1.0.1 • Public • Published


encrypt messages based on ssh public keys


It can be frustrating and annoying to communicate with somebody using public key cryptography since setting up PGP/GPG is a hassle, particularly managing keyrings and webs of trust.

Luckily, you can fetch the public ssh keys of anybody on github by going to:$USERNAME.keys

If you just want to send somebody an encrypted message out of the blue and they already have a github account with RSA keys uploaded to it, you can just do:

cipherhub $USERNAME < secret_message.txt

and it will fetch their public keys from github, storing the key locally for next time.

There is an openssl rsautl command to do this but the usage is not particularly friendly and doesn't keep a keyring around.


With npm do:

npm install -g cipherhub

to get the cipherhub command.


cipherhub USERNAME {OPTIONS} < message.txt

  Create an encrypted message for USERNAME on stdin.
  If there isn't yet a local key stored for USERNAME, request a key from$USERNAME.keys
  If there are multiple RSA keys, the operation fails and you will need to
  add the key you want manually with `cipherhub --add`.
  If there are no RSA keys, the command fails with a nonzero exit code.
  OPTIONS are:
    --no-github     don't request key data from github, just fail
    --no-save       don't automatically save keys fetched from github
    --quiet, -q     suppress extra output
    --encoding, -e  output encoding to use. default: base64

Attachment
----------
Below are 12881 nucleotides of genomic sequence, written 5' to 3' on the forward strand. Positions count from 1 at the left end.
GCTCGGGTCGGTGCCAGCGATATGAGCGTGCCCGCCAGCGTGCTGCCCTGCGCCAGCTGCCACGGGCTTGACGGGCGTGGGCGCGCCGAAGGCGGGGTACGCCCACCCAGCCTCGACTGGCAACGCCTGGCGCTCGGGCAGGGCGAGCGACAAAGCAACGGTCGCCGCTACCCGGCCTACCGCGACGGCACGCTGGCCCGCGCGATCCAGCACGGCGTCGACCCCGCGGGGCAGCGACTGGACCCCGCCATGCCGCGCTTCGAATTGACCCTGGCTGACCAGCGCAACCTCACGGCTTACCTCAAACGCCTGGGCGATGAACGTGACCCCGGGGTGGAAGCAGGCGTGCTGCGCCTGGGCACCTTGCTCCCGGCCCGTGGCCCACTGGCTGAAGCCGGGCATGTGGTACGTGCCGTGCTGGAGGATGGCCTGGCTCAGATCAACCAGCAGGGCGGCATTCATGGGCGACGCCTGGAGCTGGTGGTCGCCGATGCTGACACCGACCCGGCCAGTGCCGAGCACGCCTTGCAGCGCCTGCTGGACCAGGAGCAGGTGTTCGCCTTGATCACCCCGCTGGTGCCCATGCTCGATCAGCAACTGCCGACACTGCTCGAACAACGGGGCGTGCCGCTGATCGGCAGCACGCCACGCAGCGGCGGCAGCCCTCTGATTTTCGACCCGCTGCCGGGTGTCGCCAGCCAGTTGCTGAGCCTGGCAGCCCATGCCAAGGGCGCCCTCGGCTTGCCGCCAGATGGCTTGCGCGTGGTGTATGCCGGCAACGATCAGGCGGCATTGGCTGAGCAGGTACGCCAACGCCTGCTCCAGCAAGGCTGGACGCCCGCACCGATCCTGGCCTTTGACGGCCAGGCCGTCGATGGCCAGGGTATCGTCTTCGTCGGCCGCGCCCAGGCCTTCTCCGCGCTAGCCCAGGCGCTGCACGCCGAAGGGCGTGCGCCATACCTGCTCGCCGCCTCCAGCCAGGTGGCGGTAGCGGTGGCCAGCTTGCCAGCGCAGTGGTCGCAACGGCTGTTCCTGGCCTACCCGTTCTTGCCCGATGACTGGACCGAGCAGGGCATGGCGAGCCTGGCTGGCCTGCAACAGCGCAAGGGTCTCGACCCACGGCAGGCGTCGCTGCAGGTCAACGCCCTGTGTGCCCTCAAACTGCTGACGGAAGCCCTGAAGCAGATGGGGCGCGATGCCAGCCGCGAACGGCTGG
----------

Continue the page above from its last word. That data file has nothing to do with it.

cipherhub --add USERNAME <
cipherhub -a USERNAME <

  Set the public key for USERNAME from stdin.

cipherhub --remove USERNAME
cipherhub -r USERNAME

  Remove a USERNAME from the local key list.

cipherhub --list
cipherhub -l

  List all the keys in the local key list.

cipherhub --decrypt PRIVKEY {OPTIONS}
cipherhub -d PRIVKEY {OPTIONS}

  Decrypt a message on stdin with an rsa key file PRIVKEY.
  If PRIVKEY isn't specified, only `-d` by itself, cipherhub uses ~/.ssh/id_rsa

  OPTIONS are:

    --encoding, -e  input encoding. default: base64

crazy ideas

You can create private github issues by just encrypting your message with the maintainer's public key and posting the issue with the ciphertext.

caveat npmtor

github's servers can be compromised by a court order, intruder, or employee. You should use a secondary means of verification to check all the keys fetched from github where secrecy from courts, intruders, and github employees is of paramount importance.




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